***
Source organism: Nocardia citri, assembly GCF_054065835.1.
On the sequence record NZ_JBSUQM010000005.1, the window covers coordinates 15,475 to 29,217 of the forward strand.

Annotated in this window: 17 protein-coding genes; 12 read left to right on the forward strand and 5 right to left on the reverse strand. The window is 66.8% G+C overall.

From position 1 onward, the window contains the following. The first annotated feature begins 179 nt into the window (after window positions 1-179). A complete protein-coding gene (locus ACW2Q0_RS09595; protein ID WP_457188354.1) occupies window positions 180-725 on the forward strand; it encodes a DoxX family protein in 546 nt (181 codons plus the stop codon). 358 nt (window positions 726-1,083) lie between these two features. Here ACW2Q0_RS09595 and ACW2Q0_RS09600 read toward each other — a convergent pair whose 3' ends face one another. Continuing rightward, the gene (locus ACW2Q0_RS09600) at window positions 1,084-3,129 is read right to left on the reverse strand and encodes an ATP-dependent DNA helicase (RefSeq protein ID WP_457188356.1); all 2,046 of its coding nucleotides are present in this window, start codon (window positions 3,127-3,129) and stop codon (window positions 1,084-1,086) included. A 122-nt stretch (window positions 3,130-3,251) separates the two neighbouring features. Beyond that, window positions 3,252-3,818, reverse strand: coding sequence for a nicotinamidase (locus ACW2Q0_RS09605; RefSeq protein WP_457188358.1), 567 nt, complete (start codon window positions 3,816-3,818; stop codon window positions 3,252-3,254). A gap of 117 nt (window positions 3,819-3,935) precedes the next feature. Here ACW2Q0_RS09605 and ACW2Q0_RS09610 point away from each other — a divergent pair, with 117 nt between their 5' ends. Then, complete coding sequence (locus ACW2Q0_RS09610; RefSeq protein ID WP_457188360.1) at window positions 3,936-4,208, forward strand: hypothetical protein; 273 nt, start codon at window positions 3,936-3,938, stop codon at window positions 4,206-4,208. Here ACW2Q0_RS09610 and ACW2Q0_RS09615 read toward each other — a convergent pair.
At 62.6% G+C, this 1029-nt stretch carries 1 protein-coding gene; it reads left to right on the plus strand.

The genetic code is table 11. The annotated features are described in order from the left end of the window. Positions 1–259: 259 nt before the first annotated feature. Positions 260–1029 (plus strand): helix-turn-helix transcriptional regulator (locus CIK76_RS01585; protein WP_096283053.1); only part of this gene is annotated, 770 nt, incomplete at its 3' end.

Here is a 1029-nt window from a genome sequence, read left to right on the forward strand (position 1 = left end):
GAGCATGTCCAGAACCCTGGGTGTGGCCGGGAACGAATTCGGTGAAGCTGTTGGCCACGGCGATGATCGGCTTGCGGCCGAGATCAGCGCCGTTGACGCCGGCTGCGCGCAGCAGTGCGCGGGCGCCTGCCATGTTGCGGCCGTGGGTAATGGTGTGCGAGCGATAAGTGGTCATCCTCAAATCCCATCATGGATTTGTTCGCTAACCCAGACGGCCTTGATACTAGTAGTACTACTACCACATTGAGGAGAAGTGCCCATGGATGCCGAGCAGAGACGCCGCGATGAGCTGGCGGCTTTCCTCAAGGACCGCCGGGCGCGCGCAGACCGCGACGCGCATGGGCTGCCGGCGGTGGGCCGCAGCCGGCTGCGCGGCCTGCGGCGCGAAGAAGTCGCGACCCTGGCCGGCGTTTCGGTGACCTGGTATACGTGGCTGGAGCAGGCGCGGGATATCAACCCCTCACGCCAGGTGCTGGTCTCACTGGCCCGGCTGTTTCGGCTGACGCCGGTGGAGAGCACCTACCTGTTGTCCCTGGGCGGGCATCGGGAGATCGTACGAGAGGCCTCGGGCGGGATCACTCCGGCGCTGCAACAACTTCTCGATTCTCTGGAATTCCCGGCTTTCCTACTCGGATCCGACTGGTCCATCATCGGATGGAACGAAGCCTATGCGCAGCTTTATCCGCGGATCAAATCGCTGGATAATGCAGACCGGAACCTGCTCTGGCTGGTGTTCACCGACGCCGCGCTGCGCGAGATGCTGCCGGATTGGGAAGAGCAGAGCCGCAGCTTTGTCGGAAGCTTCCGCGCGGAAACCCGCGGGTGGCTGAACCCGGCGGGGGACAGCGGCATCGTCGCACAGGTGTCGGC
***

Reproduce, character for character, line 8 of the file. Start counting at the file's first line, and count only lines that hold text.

GAGCATGTCCAGAACCCTGGGTGTGGCCGGGAACGAATTCGGTGAAGCTGTTGGCCACGGCGATGATCGGCTTGCGGCCGAGATCAGCGCCGTTGACGCCGGCTGCGCGCAGCAGTGCGCGGGCGCCTGCCATGTTGCGGCCGTGGGTAATGGTGTGCGAGCGATAAGTGGTCATCCTCAAATCCCATCATGGATTTGTTCGCTAACCCAGACGGCCTTGATACTAGTAGTACTACTACCACATTGAGGAGAAGTGCCCATGGATGCCGAGCAGAGACGCCGCGATGAGCTGGCGGCTTTCCTCAAGGACCGCCGGGCGCGCGCAGACCGCGACGCGCATGGGCTGCCGGCGGTGGGCCGCAGCCGGCTGCGCGGCCTGCGGCGCGAAGAAGTCGCGACCCTGGCCGGCGTTTCGGTGACCTGGTATACGTGGCTGGAGCAGGCGCGGGATATCAACCCCTCACGCCAGGTGCTGGTCTCACTGGCCCGGCTGTTTCGGCTGACGCCGGTGGAGAGCACCTACCTGTTGTCCCTGGGCGGGCATCGGGAGATCGTACGAGAGGCCTCGGGCGGGATCACTCCGGCGCTGCAACAACTTCTCGATTCTCTGGAATTCCCGGCTTTCCTACTCGGATCCGACTGGTCCATCATCGGATGGAACGAAGCCTATGCGCAGCTTTATCCGCGGATCAAATCGCTGGATAATGCAGACCGGAACCTGCTCTGGCTGGTGTTCACCGACGCCGCGCTGCGCGAGATGCTGCCGGATTGGGAAGAGCAGAGCCGCAGCTTTGTCGGAAGCTTCCGCGCGGAAACCCGCGGGTGGCTGAACCCGGCGGGGGACAGCGGCATCGTCGCACAGGTGTCGGC